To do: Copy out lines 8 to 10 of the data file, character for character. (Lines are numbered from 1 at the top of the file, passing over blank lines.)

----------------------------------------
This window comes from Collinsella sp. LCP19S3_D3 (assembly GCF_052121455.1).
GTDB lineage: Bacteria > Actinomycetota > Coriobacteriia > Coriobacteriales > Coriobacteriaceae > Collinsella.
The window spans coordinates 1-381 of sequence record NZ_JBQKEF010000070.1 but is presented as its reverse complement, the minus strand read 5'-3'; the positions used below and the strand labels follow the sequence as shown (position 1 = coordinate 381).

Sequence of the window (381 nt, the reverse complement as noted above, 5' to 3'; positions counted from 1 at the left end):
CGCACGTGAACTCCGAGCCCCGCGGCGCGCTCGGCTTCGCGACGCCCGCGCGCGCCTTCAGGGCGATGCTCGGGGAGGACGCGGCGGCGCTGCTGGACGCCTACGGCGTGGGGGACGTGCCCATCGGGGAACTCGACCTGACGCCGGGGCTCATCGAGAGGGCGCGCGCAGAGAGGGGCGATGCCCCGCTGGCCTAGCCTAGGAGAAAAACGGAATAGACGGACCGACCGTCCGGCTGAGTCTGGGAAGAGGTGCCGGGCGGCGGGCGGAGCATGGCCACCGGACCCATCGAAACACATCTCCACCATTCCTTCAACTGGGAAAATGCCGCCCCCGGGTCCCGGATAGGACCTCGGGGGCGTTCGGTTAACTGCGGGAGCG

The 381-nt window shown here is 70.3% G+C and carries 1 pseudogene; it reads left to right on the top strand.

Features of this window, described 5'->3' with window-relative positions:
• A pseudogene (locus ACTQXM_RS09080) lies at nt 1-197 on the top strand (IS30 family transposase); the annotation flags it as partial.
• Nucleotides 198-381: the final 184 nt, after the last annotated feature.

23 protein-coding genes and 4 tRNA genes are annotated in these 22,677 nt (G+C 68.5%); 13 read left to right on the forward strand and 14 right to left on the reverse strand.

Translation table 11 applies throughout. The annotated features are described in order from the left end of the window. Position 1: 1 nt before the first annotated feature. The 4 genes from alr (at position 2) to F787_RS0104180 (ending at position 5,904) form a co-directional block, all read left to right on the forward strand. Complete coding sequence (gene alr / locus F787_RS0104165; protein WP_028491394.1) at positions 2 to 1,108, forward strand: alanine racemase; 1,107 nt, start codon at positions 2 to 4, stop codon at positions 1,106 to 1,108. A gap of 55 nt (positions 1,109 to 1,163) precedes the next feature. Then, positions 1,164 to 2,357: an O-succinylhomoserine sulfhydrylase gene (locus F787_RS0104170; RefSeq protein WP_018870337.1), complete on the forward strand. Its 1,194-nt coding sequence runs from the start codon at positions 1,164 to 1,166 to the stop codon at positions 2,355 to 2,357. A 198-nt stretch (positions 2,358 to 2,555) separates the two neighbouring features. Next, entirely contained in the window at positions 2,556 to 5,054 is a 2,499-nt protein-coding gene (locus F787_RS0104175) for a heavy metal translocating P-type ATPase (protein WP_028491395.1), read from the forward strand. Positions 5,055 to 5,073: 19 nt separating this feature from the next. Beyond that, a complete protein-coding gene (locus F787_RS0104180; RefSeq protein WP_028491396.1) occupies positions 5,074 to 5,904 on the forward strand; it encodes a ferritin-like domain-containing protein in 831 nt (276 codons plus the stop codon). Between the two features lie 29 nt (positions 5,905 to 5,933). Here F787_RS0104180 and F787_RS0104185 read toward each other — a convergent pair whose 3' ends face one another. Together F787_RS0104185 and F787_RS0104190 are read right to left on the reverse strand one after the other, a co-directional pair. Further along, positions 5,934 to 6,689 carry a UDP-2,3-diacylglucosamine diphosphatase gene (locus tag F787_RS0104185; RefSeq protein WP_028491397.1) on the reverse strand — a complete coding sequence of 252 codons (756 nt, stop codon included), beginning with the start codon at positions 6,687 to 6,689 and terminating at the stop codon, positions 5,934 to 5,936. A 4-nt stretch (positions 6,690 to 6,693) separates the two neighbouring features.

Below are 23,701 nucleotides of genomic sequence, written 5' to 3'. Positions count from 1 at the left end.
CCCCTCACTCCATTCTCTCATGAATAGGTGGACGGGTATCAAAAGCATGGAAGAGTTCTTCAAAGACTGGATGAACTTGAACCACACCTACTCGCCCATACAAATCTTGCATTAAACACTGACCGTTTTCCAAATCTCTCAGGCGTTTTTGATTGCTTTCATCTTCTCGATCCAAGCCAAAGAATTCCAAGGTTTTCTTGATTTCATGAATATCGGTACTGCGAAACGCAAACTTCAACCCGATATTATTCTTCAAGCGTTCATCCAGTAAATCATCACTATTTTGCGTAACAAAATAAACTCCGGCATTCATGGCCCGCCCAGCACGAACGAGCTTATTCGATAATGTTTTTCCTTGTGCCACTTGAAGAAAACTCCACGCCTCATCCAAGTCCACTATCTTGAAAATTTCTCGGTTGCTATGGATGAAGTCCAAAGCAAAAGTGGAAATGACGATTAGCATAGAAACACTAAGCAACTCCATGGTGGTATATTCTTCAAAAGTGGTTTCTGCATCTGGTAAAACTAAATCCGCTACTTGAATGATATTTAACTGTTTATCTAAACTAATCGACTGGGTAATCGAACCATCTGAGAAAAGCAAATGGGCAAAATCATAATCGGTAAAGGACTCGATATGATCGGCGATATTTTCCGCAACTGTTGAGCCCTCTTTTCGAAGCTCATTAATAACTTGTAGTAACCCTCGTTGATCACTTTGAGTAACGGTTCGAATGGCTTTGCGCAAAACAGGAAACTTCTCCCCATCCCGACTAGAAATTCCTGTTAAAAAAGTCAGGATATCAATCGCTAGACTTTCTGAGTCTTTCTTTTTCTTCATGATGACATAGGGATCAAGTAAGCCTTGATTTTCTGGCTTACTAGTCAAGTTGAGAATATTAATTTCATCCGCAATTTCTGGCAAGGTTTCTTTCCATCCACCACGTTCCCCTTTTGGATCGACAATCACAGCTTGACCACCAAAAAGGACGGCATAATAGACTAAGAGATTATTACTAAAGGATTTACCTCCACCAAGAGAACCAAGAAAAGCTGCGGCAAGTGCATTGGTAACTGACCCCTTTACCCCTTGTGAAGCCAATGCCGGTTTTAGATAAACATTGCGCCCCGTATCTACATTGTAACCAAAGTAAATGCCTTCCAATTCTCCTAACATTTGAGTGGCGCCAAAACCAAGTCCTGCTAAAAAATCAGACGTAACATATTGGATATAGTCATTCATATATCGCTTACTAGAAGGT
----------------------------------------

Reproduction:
• A pseudogene (locus ACTQXM_RS09080) lies at nt 1-197 on the top strand (IS30 family transposase); the annotation flags it as partial.
• Nucleotides 198-381: the final 184 nt, after the last annotated feature.

23 protein-coding genes and 4 tRNA genes are annotated in these 22,677 nt (G+C 68.5%); 13 read left to right on the forward strand and 14 right to left on the reverse strand.